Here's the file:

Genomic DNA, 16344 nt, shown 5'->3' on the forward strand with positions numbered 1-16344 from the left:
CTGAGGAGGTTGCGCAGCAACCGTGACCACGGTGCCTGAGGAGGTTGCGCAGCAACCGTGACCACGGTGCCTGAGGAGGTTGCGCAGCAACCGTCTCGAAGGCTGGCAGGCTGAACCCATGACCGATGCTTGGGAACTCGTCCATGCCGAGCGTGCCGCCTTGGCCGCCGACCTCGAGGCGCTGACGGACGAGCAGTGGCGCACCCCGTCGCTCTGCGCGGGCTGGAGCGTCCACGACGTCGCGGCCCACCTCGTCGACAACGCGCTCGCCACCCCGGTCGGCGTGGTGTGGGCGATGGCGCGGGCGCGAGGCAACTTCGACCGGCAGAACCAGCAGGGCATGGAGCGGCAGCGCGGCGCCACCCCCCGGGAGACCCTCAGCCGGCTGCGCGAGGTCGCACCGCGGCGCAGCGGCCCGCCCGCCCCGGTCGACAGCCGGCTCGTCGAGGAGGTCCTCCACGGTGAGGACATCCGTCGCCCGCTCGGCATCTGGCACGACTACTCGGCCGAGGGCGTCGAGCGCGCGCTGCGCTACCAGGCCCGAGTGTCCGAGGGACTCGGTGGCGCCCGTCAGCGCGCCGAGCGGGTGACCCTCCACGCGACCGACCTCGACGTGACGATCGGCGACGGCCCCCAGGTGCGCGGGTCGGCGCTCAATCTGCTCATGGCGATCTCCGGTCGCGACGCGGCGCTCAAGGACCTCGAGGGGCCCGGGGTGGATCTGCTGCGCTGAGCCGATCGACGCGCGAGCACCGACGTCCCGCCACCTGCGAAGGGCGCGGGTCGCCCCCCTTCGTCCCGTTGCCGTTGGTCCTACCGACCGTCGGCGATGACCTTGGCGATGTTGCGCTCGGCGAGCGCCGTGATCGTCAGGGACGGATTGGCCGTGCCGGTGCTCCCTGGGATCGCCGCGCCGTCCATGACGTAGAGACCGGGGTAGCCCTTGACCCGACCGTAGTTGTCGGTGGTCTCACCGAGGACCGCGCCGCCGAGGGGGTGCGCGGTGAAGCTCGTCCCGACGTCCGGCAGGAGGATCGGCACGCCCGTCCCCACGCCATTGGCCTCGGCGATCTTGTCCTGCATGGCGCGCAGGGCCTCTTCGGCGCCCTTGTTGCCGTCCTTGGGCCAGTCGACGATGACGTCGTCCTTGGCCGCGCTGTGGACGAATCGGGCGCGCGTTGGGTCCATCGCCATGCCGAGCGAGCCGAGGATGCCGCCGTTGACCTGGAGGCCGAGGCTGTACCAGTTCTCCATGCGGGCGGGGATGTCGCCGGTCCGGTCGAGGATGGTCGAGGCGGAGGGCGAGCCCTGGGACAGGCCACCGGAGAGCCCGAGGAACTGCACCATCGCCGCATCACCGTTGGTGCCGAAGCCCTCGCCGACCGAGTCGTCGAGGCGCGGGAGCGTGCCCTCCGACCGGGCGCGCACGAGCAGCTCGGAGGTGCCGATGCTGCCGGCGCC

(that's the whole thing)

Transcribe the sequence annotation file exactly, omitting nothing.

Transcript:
Genomic DNA, 16344 nt, shown 5'->3' on the forward strand with positions numbered 1-16344 from the left:
CTGAGGAGGTTGCGCAGCAACCGTGACCACGGTGCCTGAGGAGGTTGCGCAGCAACCGTGACCACGGTGCCTGAGGAGGTTGCGCAGCAACCGTCTCGAAGGCTGGCAGGCTGAACCCATGACCGATGCTTGGGAACTCGTCCATGCCGAGCGTGCCGCCTTGGCCGCCGACCTCGAGGCGCTGACGGACGAGCAGTGGCGCACCCCGTCGCTCTGCGCGGGCTGGAGCGTCCACGACGTCGCGGCCCACCTCGTCGACAACGCGCTCGCCACCCCGGTCGGCGTGGTGTGGGCGATGGCGCGGGCGCGAGGCAACTTCGACCGGCAGAACCAGCAGGGCATGGAGCGGCAGCGCGGCGCCACCCCCCGGGAGACCCTCAGCCGGCTGCGCGAGGTCGCACCGCGGCGCAGCGGCCCGCCCGCCCCGGTCGACAGCCGGCTCGTCGAGGAGGTCCTCCACGGTGAGGACATCCGTCGCCCGCTCGGCATCTGGCACGACTACTCGGCCGAGGGCGTCGAGCGCGCGCTGCGCTACCAGGCCCGAGTGTCCGAGGGACTCGGTGGCGCCCGTCAGCGCGCCGAGCGGGTGACCCTCCACGCGACCGACCTCGACGTGACGATCGGCGACGGCCCCCAGGTGCGCGGGTCGGCGCTCAATCTGCTCATGGCGATCTCCGGTCGCGACGCGGCGCTCAAGGACCTCGAGGGGCCCGGGGTGGATCTGCTGCGCTGAGCCGATCGACGCGCGAGCACCGACGTCCCGCCACCTGCGAAGGGCGCGGGTCGCCCCCCTTCGTCCCGTTGCCGTTGGTCCTACCGACCGTCGGCGATGACCTTGGCGATGTTGCGCTCGGCGAGCGCCGTGATCGTCAGGGACGGATTGGCCGTGCCGGTGCTCCCTGGGATCGCCGCGCCGTCCATGACGTAGAGACCGGGGTAGCCCTTGACCCGACCGTAGTTGTCGGTGGTCTCACCGAGGACCGCGCCGCCGAGGGGGTGCGCGGTGAAGCTCGTCCCGACGTCCGGCAGGAGGATCGGCACGCCCGTCCCCACGCCATTGGCCTCGGCGATCTTGTCCTGCATGGCGCGCAGGGCCTCTTCGGCGCCCTTGTTGCCGTCCTTGGGCCAGTCGACGATGACGTCGTCCTTGGCCGCGCTGTGGACGAATCGGGCGCGCGTTGGGTCCATCGCCATGCCGAGCGAGCCGAGGATGCCGCCGTTGACCTGGAGGCCGAGGCTGTACCAGTTCTCCATGCGGGCGGGGATGTCGCCGGTCCGGTCGAGGATGGTCGAGGCGGAGGGCGAGCCCTGGGACAGGCCACCGGAGAGCCCGAGGAACTGCACCATCGCCGCATCACCGTTGGTGCCGAAGCCCTCGCCGACCGAGTCGTCGAGGCGCGGGAGCGTGCCCTCCGACCGGGCGCGCACGAGCAGCTCGGAGGTGCCGATGCTGCCGGCGCC